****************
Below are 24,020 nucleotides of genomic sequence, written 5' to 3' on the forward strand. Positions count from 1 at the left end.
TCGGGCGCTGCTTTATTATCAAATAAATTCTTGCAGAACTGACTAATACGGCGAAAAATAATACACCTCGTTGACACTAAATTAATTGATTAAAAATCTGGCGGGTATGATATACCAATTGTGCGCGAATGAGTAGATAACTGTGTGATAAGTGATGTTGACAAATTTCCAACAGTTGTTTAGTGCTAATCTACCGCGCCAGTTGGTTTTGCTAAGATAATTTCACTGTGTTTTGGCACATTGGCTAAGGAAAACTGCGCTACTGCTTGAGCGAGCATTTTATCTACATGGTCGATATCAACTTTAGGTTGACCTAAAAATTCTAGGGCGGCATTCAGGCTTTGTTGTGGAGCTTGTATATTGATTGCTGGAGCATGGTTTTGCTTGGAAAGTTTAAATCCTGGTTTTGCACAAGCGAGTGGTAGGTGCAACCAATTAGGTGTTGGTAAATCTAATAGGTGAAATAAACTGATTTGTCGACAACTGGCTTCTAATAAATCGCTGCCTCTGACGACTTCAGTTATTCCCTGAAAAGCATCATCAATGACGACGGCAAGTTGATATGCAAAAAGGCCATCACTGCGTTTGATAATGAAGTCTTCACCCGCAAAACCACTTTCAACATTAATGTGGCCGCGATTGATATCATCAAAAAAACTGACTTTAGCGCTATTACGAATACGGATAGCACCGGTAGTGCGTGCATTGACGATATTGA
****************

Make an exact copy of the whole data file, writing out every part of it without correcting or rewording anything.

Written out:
Below are 24,020 nucleotides of genomic sequence, written 5' to 3' on the forward strand. Positions count from 1 at the left end.
TCGGGCGCTGCTTTATTATCAAATAAATTCTTGCAGAACTGACTAATACGGCGAAAAATAATACACCTCGTTGACACTAAATTAATTGATTAAAAATCTGGCGGGTATGATATACCAATTGTGCGCGAATGAGTAGATAACTGTGTGATAAGTGATGTTGACAAATTTCCAACAGTTGTTTAGTGCTAATCTACCGCGCCAGTTGGTTTTGCTAAGATAATTTCACTGTGTTTTGGCACATTGGCTAAGGAAAACTGCGCTACTGCTTGAGCGAGCATTTTATCTACATGGTCGATATCAACTTTAGGTTGACCTAAAAATTCTAGGGCGGCATTCAGGCTTTGTTGTGGAGCTTGTATATTGATTGCTGGAGCATGGTTTTGCTTGGAAAGTTTAAATCCTGGTTTTGCACAAGCGAGTGGTAGGTGCAACCAATTAGGTGTTGGTAAATCTAATAGGTGAAATAAACTGATTTGTCGACAACTGGCTTCTAATAAATCGCTGCCTCTGACGACTTCAGTTATTCCCTGAAAAGCATCATCAATGACGACGGCAAGTTGATATGCAAAAAGGCCATCACTGCGTTTGATAATGAAGTCTTCACCCGCAAAACCACTTTCAACATTAATGTGGCCGCGATTGATATCATCAAAAAAACTGACTTTAGCGCTATTACGAATACGGATAGCACCGGTAGTGCGTGCATTGACGATATTGA